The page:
China's yuan slipped one place to the third most-active currency for global trade finance, overtaken by the euro, partly due to slowing growth in the world's second-biggest economy, global transaction service provider SWIFT said on Wednesday.
China’s yuan slipped one place to the third most-active currency for global trade finance, overtaken by the euro, partly due to slowing growth in the world’s second-biggest economy, global transaction service provider SWIFT said on Wednesday.
The rapid cool-down in China over recent years was also a factor in the yuan moving one notch down to sixth most-used world payment currency, with the Canadian dollar nudging ahead to fifth place.
The yuan’s usage by value in traditional trade finance – letters of credit and collections – has been decreasing since 2014. Its market share fell to 4.61 percent from 8.66 percent three years ago when it was the second most-active currency in trade finance after the dollar, according to SWIFT.
Since October 2013, trade finance values in the yuan have decreased by 66 percent, whilst trade finance across all currencies decreased in value by 35 percent.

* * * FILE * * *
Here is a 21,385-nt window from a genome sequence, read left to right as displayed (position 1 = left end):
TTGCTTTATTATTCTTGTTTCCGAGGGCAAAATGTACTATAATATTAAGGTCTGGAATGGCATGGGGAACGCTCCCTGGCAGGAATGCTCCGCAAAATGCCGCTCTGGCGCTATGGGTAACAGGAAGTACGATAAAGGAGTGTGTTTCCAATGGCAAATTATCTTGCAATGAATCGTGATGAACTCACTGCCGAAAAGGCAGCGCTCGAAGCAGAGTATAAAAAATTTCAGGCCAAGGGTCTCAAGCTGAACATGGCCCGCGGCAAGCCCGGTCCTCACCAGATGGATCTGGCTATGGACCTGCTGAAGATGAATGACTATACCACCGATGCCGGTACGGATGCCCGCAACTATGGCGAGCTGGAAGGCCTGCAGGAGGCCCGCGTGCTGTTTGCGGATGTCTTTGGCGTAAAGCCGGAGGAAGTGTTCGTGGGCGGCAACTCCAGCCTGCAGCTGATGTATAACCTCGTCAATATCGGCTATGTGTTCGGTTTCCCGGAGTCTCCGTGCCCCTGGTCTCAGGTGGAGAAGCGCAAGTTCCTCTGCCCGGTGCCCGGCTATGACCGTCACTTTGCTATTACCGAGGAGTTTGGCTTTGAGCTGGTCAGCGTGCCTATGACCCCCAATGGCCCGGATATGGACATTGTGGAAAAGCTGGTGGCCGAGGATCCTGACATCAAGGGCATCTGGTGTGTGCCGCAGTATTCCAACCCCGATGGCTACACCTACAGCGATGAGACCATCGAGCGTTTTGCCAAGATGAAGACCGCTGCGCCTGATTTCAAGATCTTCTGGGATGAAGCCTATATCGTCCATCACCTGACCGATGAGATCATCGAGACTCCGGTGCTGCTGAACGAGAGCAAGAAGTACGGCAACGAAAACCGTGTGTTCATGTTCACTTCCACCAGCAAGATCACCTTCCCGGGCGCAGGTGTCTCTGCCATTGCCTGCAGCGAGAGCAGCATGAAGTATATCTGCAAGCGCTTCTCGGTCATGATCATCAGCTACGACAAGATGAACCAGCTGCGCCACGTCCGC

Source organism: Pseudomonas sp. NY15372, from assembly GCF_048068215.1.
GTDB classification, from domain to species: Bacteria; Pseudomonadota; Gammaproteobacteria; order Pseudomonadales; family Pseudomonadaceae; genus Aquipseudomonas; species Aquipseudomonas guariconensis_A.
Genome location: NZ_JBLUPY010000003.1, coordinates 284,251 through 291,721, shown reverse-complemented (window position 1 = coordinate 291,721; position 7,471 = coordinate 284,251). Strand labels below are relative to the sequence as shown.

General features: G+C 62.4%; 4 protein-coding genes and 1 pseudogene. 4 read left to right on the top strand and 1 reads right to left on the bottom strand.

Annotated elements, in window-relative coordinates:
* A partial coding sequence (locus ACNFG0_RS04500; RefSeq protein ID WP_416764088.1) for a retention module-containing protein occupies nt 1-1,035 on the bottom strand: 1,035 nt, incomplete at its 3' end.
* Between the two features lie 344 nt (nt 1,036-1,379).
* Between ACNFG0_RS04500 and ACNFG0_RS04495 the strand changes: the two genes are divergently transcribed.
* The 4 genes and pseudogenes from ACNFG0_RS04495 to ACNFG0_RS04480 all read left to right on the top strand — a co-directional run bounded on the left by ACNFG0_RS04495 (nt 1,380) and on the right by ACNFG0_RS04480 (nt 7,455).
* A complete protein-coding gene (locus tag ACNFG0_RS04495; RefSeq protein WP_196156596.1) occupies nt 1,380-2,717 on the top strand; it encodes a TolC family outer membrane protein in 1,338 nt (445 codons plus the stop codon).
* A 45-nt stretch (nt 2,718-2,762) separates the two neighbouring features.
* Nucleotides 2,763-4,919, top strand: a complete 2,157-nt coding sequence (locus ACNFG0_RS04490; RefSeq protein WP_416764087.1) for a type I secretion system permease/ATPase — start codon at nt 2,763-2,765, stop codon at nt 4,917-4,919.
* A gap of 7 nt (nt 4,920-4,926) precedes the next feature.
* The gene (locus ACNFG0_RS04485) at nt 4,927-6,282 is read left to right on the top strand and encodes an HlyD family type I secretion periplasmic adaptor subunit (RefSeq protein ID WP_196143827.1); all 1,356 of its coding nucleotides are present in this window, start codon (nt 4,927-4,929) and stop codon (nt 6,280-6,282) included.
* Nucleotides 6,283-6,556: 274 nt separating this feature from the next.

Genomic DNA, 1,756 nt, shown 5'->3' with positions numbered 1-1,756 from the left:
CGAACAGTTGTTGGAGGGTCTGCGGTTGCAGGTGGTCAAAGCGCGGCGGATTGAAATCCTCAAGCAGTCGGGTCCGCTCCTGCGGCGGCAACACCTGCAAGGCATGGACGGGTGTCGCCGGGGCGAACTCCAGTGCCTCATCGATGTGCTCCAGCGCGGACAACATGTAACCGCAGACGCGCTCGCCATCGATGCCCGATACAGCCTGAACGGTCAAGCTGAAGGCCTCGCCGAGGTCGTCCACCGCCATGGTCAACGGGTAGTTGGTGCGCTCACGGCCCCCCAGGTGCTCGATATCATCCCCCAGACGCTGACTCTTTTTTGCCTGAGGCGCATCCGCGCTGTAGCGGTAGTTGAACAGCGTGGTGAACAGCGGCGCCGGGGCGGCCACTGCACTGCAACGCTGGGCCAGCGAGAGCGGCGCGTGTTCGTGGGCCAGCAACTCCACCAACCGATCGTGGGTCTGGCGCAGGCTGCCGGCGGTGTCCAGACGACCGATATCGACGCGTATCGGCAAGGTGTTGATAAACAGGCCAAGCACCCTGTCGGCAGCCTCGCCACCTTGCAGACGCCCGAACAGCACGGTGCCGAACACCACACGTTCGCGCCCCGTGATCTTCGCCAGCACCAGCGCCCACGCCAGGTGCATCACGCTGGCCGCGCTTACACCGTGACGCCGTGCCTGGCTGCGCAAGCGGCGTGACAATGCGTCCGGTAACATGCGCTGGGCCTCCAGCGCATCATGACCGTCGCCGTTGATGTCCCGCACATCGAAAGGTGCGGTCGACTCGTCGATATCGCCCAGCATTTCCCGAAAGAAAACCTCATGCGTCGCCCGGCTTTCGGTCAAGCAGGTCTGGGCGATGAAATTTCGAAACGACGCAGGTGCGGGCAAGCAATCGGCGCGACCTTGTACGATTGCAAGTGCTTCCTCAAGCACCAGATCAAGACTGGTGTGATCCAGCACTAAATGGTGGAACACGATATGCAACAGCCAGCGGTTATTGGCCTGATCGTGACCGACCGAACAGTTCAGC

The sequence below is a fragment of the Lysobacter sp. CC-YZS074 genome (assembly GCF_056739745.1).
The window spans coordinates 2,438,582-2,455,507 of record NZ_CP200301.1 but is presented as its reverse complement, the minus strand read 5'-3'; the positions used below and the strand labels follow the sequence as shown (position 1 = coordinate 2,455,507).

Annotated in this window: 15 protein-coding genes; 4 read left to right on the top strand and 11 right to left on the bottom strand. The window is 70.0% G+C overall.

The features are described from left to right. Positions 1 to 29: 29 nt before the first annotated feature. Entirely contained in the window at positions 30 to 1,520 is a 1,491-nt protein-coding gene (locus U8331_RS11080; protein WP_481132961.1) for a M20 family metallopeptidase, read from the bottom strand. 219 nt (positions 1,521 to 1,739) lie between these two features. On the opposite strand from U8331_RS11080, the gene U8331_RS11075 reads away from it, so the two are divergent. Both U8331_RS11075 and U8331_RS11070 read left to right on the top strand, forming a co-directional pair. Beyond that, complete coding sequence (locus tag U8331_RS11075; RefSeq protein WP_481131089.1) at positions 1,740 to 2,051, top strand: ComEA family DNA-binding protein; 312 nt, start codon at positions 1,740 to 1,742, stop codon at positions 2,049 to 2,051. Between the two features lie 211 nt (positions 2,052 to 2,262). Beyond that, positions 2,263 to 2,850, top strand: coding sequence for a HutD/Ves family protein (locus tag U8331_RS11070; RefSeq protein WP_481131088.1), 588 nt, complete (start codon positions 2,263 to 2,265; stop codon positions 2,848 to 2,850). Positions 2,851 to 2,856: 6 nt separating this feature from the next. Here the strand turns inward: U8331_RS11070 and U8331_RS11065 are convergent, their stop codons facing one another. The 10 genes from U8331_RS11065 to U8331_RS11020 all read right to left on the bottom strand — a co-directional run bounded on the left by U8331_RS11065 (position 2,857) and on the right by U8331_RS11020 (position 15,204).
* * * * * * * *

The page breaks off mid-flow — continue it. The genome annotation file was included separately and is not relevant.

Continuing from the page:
“The general slowdown of the Chinese and world economies over the past few years has impacted global trade growth across all currencies, not just the yuan,” says Michael Moon, Asia Pacific head of Payments Markets at SWIFT.
“On a positive note, the inclusion of the yuan in the Special Drawing Right (SDR) basket should generate further trust and confidence in the RMB currency and support further yuan internationalisation.”
In terms of international payments, compared to September 2016, the yuan has dropped one position to the sixth for international payments in October, with a share of 1.67 percent. The Canadian dollar, with a share of 1.82 percent, pulled up to fifth place.
The decrease in the yuan’s international payments usage was likely due to seasonal effects following the Golden Week holiday in China in October, SWIFT said.
Yuan payments value decreased by 22.44 percent in October from a month earlier, whilst in general all payments currencies decreased by only 5.96 percent.
The yuan has depreciated more than 5 percent against the dollar so far this year, with its decline gathering speed since Republican Donald Trump’s upset U.S. election win boosted the greenback against most other global currencies.
Many analysts, including those from HSBC and Standard Chartered, have recently revised down their forecasts for yuan/dollar in the coming months, as capital outflows accelerate from emerging markets to the U.S. on expectations Trump-led policies will boost fiscal spending and lift U.S. interest rates.
The yuan was trading at 6.8930 on the dollar, flat versus Tuesday’s close, and remains close to levels of June, 2008.